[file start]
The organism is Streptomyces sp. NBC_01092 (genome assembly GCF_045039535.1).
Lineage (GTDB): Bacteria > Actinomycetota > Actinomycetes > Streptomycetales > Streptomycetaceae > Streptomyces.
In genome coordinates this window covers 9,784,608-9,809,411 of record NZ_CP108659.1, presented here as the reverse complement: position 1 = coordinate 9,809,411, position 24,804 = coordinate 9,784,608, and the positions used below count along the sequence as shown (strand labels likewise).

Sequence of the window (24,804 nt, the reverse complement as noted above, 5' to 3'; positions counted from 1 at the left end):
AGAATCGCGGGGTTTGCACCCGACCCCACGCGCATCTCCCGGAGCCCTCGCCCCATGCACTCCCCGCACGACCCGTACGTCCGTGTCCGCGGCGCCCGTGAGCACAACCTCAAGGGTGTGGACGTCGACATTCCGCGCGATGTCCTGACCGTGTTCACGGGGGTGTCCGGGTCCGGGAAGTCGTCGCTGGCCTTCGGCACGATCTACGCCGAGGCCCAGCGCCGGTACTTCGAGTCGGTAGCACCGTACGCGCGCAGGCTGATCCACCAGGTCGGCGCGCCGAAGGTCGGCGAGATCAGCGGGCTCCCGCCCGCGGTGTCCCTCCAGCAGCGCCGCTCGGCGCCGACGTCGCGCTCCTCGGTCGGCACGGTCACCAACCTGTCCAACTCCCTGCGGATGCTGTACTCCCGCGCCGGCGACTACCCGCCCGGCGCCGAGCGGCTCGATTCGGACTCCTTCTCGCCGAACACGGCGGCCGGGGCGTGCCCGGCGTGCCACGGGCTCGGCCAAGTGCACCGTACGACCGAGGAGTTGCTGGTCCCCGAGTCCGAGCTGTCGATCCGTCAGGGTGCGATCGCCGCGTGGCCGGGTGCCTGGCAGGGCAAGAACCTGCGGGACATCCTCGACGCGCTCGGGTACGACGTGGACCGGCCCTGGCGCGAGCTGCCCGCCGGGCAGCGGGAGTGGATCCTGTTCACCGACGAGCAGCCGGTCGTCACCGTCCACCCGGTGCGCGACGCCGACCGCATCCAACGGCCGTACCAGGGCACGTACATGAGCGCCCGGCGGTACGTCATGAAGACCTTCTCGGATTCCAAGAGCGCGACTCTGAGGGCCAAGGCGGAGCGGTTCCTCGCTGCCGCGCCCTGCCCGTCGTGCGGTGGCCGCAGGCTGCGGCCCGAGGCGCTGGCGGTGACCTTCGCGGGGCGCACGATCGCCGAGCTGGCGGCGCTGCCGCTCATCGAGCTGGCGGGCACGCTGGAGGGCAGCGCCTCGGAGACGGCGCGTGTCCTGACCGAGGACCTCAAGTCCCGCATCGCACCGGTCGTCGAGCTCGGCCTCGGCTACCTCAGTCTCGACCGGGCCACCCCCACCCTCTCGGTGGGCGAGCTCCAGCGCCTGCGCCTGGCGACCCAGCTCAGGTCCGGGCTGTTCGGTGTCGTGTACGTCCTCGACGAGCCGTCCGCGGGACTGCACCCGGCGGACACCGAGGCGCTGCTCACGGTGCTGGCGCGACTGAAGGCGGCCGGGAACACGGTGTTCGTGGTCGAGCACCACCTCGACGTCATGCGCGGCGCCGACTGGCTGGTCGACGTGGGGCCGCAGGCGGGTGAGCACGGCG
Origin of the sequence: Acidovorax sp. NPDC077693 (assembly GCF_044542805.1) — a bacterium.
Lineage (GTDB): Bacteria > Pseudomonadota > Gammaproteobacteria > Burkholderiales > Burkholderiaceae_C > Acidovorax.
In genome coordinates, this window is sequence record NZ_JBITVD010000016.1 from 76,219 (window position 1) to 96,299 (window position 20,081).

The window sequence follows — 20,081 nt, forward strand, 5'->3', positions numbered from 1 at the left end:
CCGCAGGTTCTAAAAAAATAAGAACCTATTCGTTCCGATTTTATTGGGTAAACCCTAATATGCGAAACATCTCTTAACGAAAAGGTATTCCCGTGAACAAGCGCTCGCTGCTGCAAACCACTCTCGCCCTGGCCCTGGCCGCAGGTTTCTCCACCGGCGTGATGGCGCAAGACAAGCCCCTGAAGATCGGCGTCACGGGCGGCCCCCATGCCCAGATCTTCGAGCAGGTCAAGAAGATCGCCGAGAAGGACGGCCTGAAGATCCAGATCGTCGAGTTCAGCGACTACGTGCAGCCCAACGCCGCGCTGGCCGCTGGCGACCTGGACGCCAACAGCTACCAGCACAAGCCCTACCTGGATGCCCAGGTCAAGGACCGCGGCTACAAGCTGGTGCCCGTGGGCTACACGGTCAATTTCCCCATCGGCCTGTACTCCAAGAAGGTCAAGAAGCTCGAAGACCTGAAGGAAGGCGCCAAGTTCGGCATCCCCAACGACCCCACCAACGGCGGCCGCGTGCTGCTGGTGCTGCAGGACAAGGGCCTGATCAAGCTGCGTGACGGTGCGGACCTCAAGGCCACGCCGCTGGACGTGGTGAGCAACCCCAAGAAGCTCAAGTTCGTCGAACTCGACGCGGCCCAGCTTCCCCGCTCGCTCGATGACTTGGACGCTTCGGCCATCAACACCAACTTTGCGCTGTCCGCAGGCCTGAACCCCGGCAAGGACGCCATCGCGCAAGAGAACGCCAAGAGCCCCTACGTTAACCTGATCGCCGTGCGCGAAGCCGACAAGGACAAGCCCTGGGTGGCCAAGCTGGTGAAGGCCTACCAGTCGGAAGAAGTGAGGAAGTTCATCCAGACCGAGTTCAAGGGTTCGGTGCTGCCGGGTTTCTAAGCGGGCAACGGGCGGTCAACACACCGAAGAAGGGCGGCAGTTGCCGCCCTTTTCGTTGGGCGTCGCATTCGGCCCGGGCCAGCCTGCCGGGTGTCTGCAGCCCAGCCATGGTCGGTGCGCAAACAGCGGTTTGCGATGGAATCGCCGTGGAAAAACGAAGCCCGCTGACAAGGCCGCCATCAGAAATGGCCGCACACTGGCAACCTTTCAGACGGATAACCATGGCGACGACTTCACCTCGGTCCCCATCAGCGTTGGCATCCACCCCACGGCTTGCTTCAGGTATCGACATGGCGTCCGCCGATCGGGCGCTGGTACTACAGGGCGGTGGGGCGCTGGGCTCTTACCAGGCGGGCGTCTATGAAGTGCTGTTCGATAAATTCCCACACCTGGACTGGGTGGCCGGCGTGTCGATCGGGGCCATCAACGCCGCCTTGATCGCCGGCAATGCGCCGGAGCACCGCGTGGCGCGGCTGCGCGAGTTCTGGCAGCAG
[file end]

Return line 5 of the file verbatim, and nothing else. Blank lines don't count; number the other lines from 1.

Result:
AGAATCGCGGGGTTTGCACCCGACCCCACGCGCATCTCCCGGAGCCCTCGCCCCATGCACTCCCCGCACGACCCGTACGTCCGTGTCCGCGGCGCCCGTGAGCACAACCTCAAGGGTGTGGACGTCGACATTCCGCGCGATGTCCTGACCGTGTTCACGGGGGTGTCCGGGTCCGGGAAGTCGTCGCTGGCCTTCGGCACGATCTACGCCGAGGCCCAGCGCCGGTACTTCGAGTCGGTAGCACCGTACGCGCGCAGGCTGATCCACCAGGTCGGCGCGCCGAAGGTCGGCGAGATCAGCGGGCTCCCGCCCGCGGTGTCCCTCCAGCAGCGCCGCTCGGCGCCGACGTCGCGCTCCTCGGTCGGCACGGTCACCAACCTGTCCAACTCCCTGCGGATGCTGTACTCCCGCGCCGGCGACTACCCGCCCGGCGCCGAGCGGCTCGATTCGGACTCCTTCTCGCCGAACACGGCGGCCGGGGCGTGCCCGGCGTGCCACGGGCTCGGCCAAGTGCACCGTACGACCGAGGAGTTGCTGGTCCCCGAGTCCGAGCTGTCGATCCGTCAGGGTGCGATCGCCGCGTGGCCGGGTGCCTGGCAGGGCAAGAACCTGCGGGACATCCTCGACGCGCTCGGGTACGACGTGGACCGGCCCTGGCGCGAGCTGCCCGCCGGGCAGCGGGAGTGGATCCTGTTCACCGACGAGCAGCCGGTCGTCACCGTCCACCCGGTGCGCGACGCCGACCGCATCCAACGGCCGTACCAGGGCACGTACATGAGCGCCCGGCGGTACGTCATGAAGACCTTCTCGGATTCCAAGAGCGCGACTCTGAGGGCCAAGGCGGAGCGGTTCCTCGCTGCCGCGCCCTGCCCGTCGTGCGGTGGCCGCAGGCTGCGGCCCGAGGCGCTGGCGGTGACCTTCGCGGGGCGCACGATCGCCGAGCTGGCGGCGCTGCCGCTCATCGAGCTGGCGGGCACGCTGGAGGGCAGCGCCTCGGAGACGGCGCGTGTCCTGACCGAGGACCTCAAGTCCCGCATCGCACCGGTCGTCGAGCTCGGCCTCGGCTACCTCAGTCTCGACCGGGCCACCCCCACCCTCTCGGTGGGCGAGCTCCAGCGCCTGCGCCTGGCGACCCAGCTCAGGTCCGGGCTGTTCGGTGTCGTGTACGTCCTCGACGAGCCGTCCGCGGGACTGCACCCGGCGGACACCGAGGCGCTGCTCACGGTGCTGGCGCGACTGAAGGCGGCCGGGAACACGGTGTTCGTGGTCGAGCACCACCTCGACGTCATGCGCGGCGCCGACTGGCTGGTCGACGTGGGGCCGCAGGCGGGTGAGCACGGCG